“He’s a beauty,” Stoops said. “I think he was in here entertaining you guys earlier, right? But I tell you a story about Bret. I just said it out there to some of the guys. I better be careful. Don’t get in a pissing contest with a skunk. Right? So he’s gone. He can’t say nothing about me right now.”

Stoops went on to tell an anecdote about Bielema’s tiny dogs (they’re little, he’s big, and so on), which proved to be the most memorable part of the conversation. Not good for personal branding, Mark.

11. Kirby Smart, Georgia

A lengthy opening (1,944 words) set the tone for a Saban-esque presser from Smart.

In the fashion of his old boss, the new Bulldogs coach made a power move to assert his dominance in the room: “This is my first Media Days, but I am no stranger to the SEC. This starts my 18th season as part of the SEC. Had five as a player, one as administrative assistant, three as position coach, and eight as coordinator. In that time, I had the great benefit of being to every venue in the SEC.”

There were buzzwords aplenty; it’s only a matter of time until Georgia has its own version of the “Process.”

“I got great value from the nine years I spent at University of Alabama and 11 years I worked for Coach Saban, learning the difference between a team and a program,” Smart said.

He was later asked how his Georgia team will be different from Alabama, a query that he answered by failing to disassociate his plan from Saban’s plan in any way: “The trademark for us is going to be big, physical, fast football team. We’re not there yet, but we’re certainly moving that direction. That’s the stamp I would like to put on it.”

What’s the stamp logo? An elephant?

10. Barry Odom, Missouri

Imagine you are Barry Odom. It’s the eve of your first career appearance at SEC Media Days. You are about to introduce your program to the 1,000-plus credentialed media and tens of thousands of fans watching at home.

Then, you get a phone call. It’s your athletic director. He’s leaving town to take over a program — Baylor — in worse shape than your own.

Less than an hour before your speech the next day, the news breaks. You get ushered through several interview rooms before stepping up to the main microphone and saying hello to the nation for the first time. Just as you step onstage, Baylor puts out an official press release about your old athletic director.

This was supposed to be your moment, and now it’s not.

Given the circumstances, Odom held up well. He eased through his pre-written monologue as the room sat silent, and then did fairly well answering questions about social unrest and his departed AD.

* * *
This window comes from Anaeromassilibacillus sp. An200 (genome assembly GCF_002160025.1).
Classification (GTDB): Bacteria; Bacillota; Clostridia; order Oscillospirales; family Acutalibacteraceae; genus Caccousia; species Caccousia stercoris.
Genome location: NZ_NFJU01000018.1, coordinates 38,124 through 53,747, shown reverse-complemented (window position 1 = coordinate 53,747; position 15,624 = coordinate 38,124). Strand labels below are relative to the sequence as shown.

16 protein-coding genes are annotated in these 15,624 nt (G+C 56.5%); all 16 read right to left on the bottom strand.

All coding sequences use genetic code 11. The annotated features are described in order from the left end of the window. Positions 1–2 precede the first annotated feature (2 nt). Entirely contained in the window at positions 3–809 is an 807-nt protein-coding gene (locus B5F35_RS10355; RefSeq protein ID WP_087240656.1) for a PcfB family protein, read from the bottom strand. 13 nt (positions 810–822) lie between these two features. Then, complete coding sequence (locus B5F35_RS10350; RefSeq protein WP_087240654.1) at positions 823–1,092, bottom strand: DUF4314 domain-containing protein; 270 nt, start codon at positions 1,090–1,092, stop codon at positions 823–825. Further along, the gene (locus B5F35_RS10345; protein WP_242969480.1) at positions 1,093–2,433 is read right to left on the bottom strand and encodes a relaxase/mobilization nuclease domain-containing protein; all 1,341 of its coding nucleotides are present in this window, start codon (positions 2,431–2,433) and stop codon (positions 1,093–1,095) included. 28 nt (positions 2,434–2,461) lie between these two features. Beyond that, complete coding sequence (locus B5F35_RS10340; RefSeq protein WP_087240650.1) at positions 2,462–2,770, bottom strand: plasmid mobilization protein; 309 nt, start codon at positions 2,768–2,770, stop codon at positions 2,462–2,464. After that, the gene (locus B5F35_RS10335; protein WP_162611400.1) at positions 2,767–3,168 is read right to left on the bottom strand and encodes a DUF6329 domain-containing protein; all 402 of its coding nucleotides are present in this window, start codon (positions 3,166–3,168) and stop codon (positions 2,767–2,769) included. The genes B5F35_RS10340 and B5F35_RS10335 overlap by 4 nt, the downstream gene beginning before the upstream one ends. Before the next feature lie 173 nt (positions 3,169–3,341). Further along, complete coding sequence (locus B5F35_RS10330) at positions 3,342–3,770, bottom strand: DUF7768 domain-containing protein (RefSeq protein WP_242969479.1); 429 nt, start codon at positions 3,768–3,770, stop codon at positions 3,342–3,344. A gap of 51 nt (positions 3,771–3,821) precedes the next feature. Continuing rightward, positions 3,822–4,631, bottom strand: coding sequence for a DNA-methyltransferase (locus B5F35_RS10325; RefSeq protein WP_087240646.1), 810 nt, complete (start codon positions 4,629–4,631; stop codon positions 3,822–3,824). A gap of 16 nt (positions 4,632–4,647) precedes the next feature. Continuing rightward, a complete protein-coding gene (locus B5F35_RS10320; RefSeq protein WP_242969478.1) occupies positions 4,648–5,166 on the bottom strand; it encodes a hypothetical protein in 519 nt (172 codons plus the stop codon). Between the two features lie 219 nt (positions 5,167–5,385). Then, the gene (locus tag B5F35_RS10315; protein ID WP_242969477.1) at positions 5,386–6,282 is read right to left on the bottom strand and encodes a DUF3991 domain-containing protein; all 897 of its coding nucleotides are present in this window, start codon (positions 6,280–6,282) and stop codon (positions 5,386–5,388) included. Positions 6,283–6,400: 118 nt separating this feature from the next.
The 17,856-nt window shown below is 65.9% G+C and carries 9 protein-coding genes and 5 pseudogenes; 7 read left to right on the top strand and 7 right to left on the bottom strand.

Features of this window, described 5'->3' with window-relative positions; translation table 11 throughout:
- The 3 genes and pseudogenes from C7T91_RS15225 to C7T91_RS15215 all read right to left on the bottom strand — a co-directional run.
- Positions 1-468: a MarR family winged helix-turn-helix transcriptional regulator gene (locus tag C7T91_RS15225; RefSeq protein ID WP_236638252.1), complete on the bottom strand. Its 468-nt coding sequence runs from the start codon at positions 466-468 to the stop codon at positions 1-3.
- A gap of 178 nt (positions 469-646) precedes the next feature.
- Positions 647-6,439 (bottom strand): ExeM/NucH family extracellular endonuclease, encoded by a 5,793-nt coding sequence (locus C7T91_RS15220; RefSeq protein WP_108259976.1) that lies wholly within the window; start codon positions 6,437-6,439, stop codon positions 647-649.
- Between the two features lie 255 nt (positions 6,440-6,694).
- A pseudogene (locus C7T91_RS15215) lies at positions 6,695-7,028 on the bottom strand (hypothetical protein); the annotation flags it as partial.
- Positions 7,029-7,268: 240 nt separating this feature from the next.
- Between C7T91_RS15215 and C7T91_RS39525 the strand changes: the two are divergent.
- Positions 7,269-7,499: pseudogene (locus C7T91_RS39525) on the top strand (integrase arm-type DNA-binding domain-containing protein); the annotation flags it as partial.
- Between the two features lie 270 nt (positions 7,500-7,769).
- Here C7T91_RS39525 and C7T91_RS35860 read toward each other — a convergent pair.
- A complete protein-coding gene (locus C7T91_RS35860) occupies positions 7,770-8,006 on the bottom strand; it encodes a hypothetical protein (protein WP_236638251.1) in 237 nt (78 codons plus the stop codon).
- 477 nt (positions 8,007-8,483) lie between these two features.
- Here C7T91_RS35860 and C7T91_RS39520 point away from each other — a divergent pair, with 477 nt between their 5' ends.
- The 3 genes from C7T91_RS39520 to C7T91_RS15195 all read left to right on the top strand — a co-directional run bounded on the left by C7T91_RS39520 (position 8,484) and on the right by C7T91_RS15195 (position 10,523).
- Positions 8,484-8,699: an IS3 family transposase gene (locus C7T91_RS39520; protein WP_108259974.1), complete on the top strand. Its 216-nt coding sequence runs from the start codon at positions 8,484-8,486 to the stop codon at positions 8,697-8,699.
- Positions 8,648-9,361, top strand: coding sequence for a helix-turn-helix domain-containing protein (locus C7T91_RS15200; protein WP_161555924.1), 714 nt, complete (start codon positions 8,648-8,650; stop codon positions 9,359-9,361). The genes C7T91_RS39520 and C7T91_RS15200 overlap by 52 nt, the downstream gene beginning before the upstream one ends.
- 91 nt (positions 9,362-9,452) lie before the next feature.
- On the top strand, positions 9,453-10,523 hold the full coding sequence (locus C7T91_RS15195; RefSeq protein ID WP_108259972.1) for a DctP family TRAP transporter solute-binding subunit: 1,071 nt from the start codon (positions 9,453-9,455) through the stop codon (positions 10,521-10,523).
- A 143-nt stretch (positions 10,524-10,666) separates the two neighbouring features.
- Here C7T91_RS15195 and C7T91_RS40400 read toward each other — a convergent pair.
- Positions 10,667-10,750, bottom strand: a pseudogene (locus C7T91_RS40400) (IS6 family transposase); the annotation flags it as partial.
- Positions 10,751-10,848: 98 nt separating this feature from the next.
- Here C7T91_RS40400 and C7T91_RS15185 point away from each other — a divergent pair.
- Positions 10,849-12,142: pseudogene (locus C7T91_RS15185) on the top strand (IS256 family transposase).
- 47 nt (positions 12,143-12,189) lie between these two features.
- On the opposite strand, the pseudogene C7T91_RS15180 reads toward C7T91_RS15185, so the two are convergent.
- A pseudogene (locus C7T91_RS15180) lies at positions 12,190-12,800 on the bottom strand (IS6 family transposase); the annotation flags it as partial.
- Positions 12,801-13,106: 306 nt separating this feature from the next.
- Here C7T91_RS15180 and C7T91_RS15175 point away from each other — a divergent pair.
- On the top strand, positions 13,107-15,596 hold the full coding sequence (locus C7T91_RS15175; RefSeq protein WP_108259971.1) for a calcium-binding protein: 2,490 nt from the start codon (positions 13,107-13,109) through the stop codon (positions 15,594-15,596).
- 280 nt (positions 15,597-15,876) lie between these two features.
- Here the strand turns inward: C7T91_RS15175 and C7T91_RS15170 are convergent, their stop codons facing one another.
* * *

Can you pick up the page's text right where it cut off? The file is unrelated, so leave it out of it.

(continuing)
He seemed relieved to field a few questions about football, and scored extra points byputting the heat back on a Missouri-Kansas rivalry that’s been dormant since 2011.

Few will remember his answers on Wednesday, but that’s a good thing considering things could’ve gone south in a hurry for the poor guy who had to deal with negative factors outside of his control.

9. Butch Jones, Tennessee

Like commissioner Greg Sankey, whose opening address established a somber tone, Jones decided to begin with a remembrance of Pat Summitt.

“Every day I start my morning off, I look outside my window and I look down at her statue,” Jones said.

When the Q&A session began, he unleashed a joke that he’d clearly been dying to share (because it didn’t fit the question at all). When asked about high expectations, he responded: “Well, first of all, you get snapped back in reality right away. We’re excited to get here, and we board the bus, and Coach Sumlin changed buses with us, so we had no air conditioning. So it was about 100, 110 degrees on the ride over there. That’s a reality check right away.”

Hmm … what?

Jones has a penchant for saying nothing at all while plenty of words pour out of his mouth (a skill his players share). Example: He used “You always have to learn from the previous experiences and past experiences” and “it’s better to be a player-coached team than a coach-coached team” in the same paragraph.

He managed to sneak an Erik Spoelstra reference into one of his answers; one of those designed tidbits he was waiting to interject. But any presser that provides an unprovoked Spoelstra reference is probably better than one without any Spoelstra, especially with this group of humor-averse coaches.